GALILEO: Heretic

By Pietro Redondi

Translated from the Italian by Raymond Rosenthal

Princeton University Press. 356 pp. $29.95

THE GREAT MARTYRS in history -- Socrates, Joan of Arc -- win us over by their dedication to noble causes. We are won all the more readily if the cause has a vital relevance for us, such as the right of untrammelled intellectual inquiry. This being so, what is the historian to do, in his need for some kind of detachment, when faced with a deeply seductive martyr? Cool and yet keenly committed, this book provides an answer.

Not of course that Galileo paid with his life. Summoned from Florence to stand trial in Rome in 1633, he was condemned by the Holy Office for averring Copernicanism, the theory that put the sun at the center of our solar system. The damning evidence was in his book of the previous year, Dialogue Concerning the Two Chief World Systems. Catholic authority had censured the views of Copernicus (d. 1543) in 1616, and in the same year Galileo had been warned to hold his tongue on the subject. Judged, therefore, to have relapsed, he was condemned to prison for life; but Pope Urban VIII intervened and had the sentence commuted to lifelong house arrest so that Galileo could return to live and work at home in Florence.

But was Galileo's trial truly the result of his endorsing the notion of a fixed sun and an orbiting earth? Pietro Redondi breaks with this time-honored verdict and, adducing a newly-discovered document (1982), rewrites the history of the case. He contends that the trouble lay in Galileo's physics, not in his astronomy; that 17th-century Catholic theology could more easily live with heliocentrism (the Copernican system) than with a physics whose atomism seemed to menace the dogma of the Eucharist, according to which bread and wine, on being consecrated by a priest, were ipso facto transubstantiated into the body and blood of Christ.

Although less than three pages long, the new document is telling. It is a secret and anonymous denunciation, lodged with the Holy Office sometime in 1624, manifestly argued by a skilled logician, and claiming that the Democritan atomism of Galileo's Il Saggiatore, issued in 1623, in effect questioned "the existence of the accidents of the bread and wine which in the Most Holy Sacrament are separated from their substance." But because the later trial record studiously avoids the real scandal, in itself too delicate and baneful, Redondi is forced to reconstruct in detail the background to the entire case. All the book's excitement is here.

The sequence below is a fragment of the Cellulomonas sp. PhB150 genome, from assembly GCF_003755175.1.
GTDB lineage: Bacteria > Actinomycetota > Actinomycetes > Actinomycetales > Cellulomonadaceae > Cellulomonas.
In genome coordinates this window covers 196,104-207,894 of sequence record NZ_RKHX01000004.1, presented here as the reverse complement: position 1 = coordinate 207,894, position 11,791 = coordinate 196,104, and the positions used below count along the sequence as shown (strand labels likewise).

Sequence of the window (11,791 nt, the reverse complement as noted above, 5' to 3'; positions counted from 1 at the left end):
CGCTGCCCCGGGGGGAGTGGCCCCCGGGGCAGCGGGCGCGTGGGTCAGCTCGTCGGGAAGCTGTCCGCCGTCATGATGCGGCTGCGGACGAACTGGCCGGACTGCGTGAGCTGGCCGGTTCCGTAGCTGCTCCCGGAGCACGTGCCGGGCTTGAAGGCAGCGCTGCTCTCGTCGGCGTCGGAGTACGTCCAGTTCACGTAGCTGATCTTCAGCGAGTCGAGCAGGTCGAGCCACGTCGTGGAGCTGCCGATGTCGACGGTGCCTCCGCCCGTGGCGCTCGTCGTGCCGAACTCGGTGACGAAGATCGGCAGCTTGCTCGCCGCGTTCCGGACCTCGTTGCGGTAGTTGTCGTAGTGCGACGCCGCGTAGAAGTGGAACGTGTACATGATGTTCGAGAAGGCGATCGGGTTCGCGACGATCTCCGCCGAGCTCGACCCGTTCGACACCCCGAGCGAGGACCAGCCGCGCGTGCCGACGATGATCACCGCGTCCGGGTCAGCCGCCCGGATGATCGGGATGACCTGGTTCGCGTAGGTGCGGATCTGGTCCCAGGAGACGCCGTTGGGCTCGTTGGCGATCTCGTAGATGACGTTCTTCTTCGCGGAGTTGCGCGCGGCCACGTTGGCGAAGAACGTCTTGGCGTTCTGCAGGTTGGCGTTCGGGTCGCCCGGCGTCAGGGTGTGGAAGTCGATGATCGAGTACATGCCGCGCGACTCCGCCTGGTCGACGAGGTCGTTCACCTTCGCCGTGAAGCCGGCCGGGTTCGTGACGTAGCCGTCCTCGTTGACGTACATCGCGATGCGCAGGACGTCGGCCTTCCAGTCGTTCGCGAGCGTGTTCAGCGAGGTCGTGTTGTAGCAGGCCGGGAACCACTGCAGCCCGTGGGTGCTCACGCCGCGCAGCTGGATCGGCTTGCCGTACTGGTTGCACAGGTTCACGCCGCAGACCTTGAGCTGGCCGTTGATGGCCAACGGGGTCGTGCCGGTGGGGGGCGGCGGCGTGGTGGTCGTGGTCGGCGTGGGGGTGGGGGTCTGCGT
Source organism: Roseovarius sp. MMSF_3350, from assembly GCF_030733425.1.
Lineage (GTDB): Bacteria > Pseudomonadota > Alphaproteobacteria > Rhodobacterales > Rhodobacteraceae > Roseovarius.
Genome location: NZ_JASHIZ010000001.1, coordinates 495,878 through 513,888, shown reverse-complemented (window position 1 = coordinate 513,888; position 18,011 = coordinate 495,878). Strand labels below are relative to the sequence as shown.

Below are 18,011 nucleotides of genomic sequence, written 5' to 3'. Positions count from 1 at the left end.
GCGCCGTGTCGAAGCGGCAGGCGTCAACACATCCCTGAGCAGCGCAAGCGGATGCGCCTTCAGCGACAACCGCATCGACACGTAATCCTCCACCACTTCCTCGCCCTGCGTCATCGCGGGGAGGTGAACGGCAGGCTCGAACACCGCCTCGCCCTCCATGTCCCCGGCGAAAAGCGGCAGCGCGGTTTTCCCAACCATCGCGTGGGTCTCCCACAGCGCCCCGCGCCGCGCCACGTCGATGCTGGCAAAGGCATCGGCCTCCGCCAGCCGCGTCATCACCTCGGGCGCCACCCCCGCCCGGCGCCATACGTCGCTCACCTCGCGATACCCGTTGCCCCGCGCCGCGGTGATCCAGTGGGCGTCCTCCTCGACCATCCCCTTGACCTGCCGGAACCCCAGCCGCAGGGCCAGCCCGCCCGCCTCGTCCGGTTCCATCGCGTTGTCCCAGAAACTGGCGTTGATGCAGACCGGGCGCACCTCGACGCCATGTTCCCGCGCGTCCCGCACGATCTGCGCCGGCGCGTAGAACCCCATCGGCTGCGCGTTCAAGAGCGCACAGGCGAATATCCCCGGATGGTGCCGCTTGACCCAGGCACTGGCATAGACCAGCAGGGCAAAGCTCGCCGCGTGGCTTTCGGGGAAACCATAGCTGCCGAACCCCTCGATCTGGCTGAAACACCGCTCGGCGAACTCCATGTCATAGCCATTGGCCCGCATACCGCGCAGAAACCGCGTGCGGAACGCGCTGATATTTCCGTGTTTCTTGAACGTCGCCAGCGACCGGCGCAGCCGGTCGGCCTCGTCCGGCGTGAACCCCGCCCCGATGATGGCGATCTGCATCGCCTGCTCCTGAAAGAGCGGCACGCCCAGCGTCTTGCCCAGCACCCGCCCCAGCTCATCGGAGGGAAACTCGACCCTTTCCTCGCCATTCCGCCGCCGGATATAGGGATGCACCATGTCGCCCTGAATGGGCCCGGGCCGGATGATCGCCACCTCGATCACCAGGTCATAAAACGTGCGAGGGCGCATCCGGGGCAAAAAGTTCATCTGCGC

The story has an eminence grise: the powerful Society of Jesus. The society's leading intellect, Father Orazio Grassi, a brilliant mathematician based at the Collegio Romano for the training of Jesuits, had published a work on comets in 1619, promptly touching off a polemic with Galileo. Rage and bitterness supervened, as well as the first hints of a possible threat to eucharistic doctrine. Galileo's Saggiatore, with its fleering ridicule of Lotario Sari (Grassi's well-known pen name) and of his old-fashioned scholasticism, was a major statement along the way. The fight, however, was not a duel: for arrayed behind them were mighty religious orders, cardinals, glittering artistocrats, fashionable men of letters and even the new (1623) Pope Urban VIII. In due course, as we shall glimpse, the blistering center of European politics, the Thirty Years War (1618-1648), would itself scorch the main combatants.